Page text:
Monk notes that after Wittgenstein arrived back in
As Monk mentions, a concept of “showing” is seen in the Tractatus. For example, Wittgenstein says things like, “What can be shown, cannot be said,” which expresses the weakness in language. Wittgenstein takes this notion further in his later philosophy. Monk notes as an example, “Appreciation takes a bewildering variety of forms, which differ from culture to culture, and quite often will not consist in saying anything. Appreciation will be shown, by actions as often as by words.” Wittgenstein also laments his inability to write poetry, since “poetry is able to show what cannot be said.”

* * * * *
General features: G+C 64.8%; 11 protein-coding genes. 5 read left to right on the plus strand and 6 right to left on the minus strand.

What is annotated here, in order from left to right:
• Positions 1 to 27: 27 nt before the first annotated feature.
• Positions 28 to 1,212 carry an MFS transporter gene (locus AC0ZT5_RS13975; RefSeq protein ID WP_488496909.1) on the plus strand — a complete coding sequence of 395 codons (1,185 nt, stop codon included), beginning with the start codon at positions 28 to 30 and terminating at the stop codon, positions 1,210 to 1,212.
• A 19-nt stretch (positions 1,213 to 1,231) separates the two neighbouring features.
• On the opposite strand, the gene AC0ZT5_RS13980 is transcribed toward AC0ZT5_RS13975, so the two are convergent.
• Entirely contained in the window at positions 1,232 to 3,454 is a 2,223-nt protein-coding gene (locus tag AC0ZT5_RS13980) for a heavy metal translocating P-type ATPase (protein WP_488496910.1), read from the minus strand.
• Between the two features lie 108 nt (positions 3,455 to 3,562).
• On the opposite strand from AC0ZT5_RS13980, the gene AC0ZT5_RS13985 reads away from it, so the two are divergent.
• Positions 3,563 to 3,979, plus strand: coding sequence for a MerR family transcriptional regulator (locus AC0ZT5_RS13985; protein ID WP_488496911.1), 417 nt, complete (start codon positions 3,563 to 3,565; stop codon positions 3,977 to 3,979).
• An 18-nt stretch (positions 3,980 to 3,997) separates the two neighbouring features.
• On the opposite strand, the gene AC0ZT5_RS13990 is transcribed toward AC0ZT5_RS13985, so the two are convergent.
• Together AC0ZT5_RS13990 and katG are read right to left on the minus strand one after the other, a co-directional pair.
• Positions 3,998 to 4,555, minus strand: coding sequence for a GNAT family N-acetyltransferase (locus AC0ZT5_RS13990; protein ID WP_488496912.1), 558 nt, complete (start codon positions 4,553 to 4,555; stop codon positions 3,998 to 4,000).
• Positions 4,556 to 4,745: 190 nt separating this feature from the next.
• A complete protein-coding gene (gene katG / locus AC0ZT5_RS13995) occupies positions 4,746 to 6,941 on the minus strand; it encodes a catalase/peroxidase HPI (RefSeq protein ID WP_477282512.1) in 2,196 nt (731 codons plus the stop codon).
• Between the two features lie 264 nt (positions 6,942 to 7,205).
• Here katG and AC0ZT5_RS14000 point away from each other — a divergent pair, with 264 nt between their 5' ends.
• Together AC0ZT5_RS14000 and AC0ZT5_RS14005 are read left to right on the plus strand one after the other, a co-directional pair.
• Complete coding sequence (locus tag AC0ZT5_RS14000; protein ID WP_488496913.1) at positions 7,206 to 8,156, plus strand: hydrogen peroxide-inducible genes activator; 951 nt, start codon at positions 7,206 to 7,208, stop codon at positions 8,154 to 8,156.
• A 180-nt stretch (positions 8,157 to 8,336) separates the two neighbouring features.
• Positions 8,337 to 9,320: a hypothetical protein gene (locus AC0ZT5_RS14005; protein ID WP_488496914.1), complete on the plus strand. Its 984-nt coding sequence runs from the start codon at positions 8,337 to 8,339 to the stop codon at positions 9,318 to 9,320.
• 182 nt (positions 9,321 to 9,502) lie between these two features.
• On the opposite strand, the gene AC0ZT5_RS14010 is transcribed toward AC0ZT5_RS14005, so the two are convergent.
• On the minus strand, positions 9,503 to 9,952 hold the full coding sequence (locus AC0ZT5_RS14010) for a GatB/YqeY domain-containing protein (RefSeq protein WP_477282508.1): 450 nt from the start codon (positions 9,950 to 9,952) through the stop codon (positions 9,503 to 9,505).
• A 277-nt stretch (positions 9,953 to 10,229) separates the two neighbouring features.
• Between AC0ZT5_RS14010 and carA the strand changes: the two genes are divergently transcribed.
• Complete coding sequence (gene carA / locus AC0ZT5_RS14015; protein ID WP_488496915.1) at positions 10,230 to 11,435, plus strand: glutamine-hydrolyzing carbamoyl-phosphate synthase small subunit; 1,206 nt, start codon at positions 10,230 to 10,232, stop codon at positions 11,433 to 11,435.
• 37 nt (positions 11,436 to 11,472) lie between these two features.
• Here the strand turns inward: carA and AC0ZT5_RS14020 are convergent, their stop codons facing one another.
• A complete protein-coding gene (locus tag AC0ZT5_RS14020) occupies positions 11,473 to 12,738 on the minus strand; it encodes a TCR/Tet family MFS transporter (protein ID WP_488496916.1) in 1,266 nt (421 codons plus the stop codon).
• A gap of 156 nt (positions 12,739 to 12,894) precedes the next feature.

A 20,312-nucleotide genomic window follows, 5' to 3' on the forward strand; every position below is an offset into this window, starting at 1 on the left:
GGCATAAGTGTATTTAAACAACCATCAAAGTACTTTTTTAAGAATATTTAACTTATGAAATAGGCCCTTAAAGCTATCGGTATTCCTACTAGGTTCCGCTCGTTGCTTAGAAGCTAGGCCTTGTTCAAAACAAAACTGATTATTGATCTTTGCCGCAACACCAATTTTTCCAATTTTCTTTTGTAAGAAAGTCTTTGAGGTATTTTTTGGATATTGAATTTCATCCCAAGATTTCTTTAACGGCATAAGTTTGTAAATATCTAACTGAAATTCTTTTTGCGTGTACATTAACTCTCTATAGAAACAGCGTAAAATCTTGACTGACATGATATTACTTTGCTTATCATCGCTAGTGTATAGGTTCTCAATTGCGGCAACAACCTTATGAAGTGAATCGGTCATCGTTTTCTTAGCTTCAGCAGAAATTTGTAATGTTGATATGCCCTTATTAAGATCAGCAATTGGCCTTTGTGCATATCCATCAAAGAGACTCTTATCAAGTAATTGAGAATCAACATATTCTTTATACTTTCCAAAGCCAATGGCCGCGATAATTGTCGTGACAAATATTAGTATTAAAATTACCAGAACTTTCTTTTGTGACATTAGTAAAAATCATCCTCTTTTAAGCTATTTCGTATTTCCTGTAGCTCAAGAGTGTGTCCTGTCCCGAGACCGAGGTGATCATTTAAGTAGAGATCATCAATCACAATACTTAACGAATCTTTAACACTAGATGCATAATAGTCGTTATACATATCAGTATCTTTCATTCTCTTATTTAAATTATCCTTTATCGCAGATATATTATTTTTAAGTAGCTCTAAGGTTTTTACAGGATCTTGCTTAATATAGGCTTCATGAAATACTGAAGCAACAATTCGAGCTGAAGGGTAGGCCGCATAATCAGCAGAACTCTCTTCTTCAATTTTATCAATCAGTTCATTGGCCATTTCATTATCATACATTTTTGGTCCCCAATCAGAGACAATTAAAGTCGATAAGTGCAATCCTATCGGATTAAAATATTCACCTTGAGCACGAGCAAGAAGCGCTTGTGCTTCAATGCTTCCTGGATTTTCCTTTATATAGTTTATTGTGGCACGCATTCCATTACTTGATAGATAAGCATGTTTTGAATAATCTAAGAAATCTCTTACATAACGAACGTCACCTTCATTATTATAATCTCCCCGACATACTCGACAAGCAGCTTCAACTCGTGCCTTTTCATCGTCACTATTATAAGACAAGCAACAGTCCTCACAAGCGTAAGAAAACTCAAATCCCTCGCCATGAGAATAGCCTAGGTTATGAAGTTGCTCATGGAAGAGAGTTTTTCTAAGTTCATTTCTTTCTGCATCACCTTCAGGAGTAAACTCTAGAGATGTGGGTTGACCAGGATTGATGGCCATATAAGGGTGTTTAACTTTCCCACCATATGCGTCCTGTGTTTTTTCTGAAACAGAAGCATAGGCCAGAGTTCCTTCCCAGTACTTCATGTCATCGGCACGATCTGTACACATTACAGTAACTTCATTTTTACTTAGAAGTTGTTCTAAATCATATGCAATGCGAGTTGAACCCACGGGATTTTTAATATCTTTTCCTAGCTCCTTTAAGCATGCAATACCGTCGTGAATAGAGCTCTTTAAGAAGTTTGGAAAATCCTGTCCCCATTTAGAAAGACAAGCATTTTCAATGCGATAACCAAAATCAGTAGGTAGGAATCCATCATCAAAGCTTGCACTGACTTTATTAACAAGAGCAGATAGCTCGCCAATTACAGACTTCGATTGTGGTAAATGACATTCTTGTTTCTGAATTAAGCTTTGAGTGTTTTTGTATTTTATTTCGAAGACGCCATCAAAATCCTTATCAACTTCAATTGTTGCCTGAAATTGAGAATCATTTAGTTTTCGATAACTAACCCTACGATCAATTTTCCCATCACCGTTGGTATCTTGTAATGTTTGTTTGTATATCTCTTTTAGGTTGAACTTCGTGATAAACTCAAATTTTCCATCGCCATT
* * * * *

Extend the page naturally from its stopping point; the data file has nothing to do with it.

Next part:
Wittgenstein also uses images in his writing in order to better show his meaning. For example, in “Philosophy of Psychology – A Fragment” (originally known as Part II of Philosophical Investigations), Wittgenstein borrows Jastrow’s picture of “the duck-rabbit”
to show that at times people have different interpretations or perceptions of illustrations.